I also saw a speed increase with link aggregation, but you also need to have a faster switch to support the speed.


  3. Sharon says:

    Just when I think I have a good understanding of my little corner of editing in FCP, a question out of nowhere makes me doubt my understanding. Are you talking about just media files in your article on video editing storage, or should FCP libraries also be stored with this media? I usually have the FCP library on a separate HD (but NOT on the internal drive of my MBP.) Thanks.

    • Larry says:


      Smile… I did not mean to confuse you. A very good system is to do what you are doing:

      * Project / library files on Drive A.
      * Media files on Drive B.

      Then, for fastest results, export finished files to Drive A.


  4. Norris W Tidwell says:

    I have found Raid 0 to give the best speed on a 64 TB enclosure. One Volume is Raid 0 and three volume Raid 5. So with the library and media on the Raid 0 volume I, get speeds of 1800mb/sec. When I run AJA speed test and look at the instantaneous speed graph the Raid 0 speed shows interruption of read speed that cause dropped frames when playing timeline movie. The Raid 0 gives me less dropped frames than the Raid 5. If I use the laptop SSD for the render files I do not get dropped frames as much as having render files on Raid 0.For some reason the read does not stay constant over the play time length of the timeline project. Its complicated because the read speed gets interrupted somehow. SSDs are the only storage that give sufficiently high read speeds that these interruption do not drop below the minimum required to prevent dropped frames.

    My best performance with FCP is a separate MacOS Volume with only the applications installed when MacOS is created plus FCP X and Softraid apps. I then use the Raid 0 volume for Library and Media within Library and the Render files on SSD laptop storage. With this arrangement I do not get dropped frames with 1080p FCP X Project at 29.97 fps. I have MacBook Pro Metal Max with 64GB ram and 2 TB ssd storage.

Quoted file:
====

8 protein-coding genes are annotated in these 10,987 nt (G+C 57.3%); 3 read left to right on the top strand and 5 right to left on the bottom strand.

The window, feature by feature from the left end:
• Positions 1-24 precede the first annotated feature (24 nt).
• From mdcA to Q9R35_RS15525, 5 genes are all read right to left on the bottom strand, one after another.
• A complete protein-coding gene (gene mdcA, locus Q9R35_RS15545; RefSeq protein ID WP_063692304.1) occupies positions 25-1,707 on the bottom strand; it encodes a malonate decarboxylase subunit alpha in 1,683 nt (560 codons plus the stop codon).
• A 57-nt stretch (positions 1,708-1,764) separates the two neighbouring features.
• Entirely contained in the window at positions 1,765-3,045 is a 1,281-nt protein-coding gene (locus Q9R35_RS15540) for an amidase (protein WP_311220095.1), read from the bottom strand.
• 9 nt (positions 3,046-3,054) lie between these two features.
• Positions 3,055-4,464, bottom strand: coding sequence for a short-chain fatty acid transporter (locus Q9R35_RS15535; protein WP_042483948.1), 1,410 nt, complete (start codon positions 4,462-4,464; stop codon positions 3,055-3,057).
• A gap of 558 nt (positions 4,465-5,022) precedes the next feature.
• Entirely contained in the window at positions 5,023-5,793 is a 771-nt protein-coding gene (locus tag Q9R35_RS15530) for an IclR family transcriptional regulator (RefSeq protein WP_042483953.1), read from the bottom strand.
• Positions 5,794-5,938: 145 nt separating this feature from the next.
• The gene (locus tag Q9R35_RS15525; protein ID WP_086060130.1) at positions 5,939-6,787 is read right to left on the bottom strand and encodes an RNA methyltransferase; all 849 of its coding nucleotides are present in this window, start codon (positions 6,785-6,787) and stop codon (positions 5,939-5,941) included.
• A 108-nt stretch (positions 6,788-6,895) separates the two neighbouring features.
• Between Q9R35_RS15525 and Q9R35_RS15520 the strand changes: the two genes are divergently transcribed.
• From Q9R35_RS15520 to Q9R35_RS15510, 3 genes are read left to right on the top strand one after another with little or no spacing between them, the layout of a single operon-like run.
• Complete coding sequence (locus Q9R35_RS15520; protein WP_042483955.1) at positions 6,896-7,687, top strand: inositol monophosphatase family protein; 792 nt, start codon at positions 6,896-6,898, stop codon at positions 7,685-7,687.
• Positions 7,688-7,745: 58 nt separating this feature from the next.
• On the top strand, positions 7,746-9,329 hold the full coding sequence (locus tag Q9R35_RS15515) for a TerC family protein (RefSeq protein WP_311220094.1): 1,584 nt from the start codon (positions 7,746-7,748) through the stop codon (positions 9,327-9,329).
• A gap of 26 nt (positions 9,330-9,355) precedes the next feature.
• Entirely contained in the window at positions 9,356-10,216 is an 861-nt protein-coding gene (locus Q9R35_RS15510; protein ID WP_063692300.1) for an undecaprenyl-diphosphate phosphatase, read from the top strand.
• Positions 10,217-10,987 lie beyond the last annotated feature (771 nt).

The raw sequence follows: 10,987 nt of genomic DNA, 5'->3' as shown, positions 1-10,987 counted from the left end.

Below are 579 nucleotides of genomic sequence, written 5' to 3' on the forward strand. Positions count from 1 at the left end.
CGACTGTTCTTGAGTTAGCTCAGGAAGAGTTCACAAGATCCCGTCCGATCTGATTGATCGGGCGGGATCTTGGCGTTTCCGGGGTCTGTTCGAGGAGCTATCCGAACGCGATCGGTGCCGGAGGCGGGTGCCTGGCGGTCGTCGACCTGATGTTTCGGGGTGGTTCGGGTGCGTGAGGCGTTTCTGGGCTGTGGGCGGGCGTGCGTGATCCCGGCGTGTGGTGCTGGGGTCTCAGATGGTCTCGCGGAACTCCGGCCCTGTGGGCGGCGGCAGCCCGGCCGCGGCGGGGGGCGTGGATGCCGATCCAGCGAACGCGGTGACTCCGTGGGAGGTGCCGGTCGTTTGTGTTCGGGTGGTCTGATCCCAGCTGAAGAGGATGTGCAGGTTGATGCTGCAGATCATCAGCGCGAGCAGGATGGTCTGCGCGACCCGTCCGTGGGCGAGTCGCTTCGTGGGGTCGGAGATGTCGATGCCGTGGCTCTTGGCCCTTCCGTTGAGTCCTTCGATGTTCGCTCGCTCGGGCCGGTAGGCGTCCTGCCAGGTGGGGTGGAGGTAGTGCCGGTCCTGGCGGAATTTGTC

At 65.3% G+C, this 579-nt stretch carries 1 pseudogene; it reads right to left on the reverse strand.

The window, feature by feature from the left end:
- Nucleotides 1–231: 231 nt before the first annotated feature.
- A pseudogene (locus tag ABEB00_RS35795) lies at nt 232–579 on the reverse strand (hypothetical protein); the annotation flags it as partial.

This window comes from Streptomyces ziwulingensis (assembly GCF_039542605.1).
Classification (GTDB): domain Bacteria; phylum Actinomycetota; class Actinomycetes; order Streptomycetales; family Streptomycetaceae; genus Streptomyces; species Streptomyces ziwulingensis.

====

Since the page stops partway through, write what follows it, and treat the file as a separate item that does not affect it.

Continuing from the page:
• Larry says:


      Thanks for your comments. RAID 0 will always be fastest, RAID 5 provides protection in case one drive dies. However, all hard disk systems sometimes need to allow time for repositioning heads, or cooling or other activities that interrupt smooth playback.

      In an ideal world, SSDs are better for video editing. But they are expensive and don’t hold as much as spinning media. However, if you are editing HD material (1080p, for example), I’m surprised you are getting any dropped frames.


      • Norris W Tidwell says:

        I was also surprised but the interruption of the read drops in speed sometimes to 150 mb/sec and that is not enough speed to transfer a frame to the FCP, so a frame is skipped. If the the interruptions occur with very high average speed the interruption does not drop low enough to cause a dropped frame. The best quality and original media settings are the view settings I use with the timeline playback. I don’t get a lot of dropped frames with the Raid 0 setting. Oh, and I use CCC to backup my Libraries. The dropped frames is a problem of the Storage Media type. I have been working with OWC Softraid people to find out why the read has three or four drops in speed over the test period of AJA system speed test. No solution yet!

  5. I think you are mistaken when saying that Raid 10 sacrifices 50% speed. On a 4 disk array, raid 10 will net 4x read and 2x write versus 2x read and 1x write on raid 5. Simply put, raid penalty is higher on Raid 5, 6. Also, raid 4 is a poor solution as the 1 parity drive will bottleneck your i/o.

    Simply put, Raid 10 if you want performance + redundancy but it comes at a cost. Raid 5 if you want redundancy + maximize storage. Raid 6 for even more redundancy.

    • Larry says:


      It doesn’t work that way. Speed is determined by the number of drives recording unique data, not the total number of drives. So, in a 4-drive array, RAID 0 records data on 4 unique drives. RAID 1+0 records data on 2 unique drives with the other two drives recording duplicate data.

      Also, RAID 4 is designed for SSD RAIDs, where the data from the parity drive is ignored, minimizing the speed penalty (in theory). RAID 5 is designed for spinning hard drives, maximizing throughput.

      Here’s an article that illustrates the differences in speed between different RAID levels:


Leave a Reply

Your email address will not be published. Required fields are marked *

Larry Recommends:

FCPX Complete

NEW & Updated!

Edit smarter with Larry’s latest training, all available in our store.

Access over 1,900 on-demand video editing courses. Become a member of our Video Training Library today!


Subscribe to Larry's FREE weekly newsletter and save 10%
on your first purchase.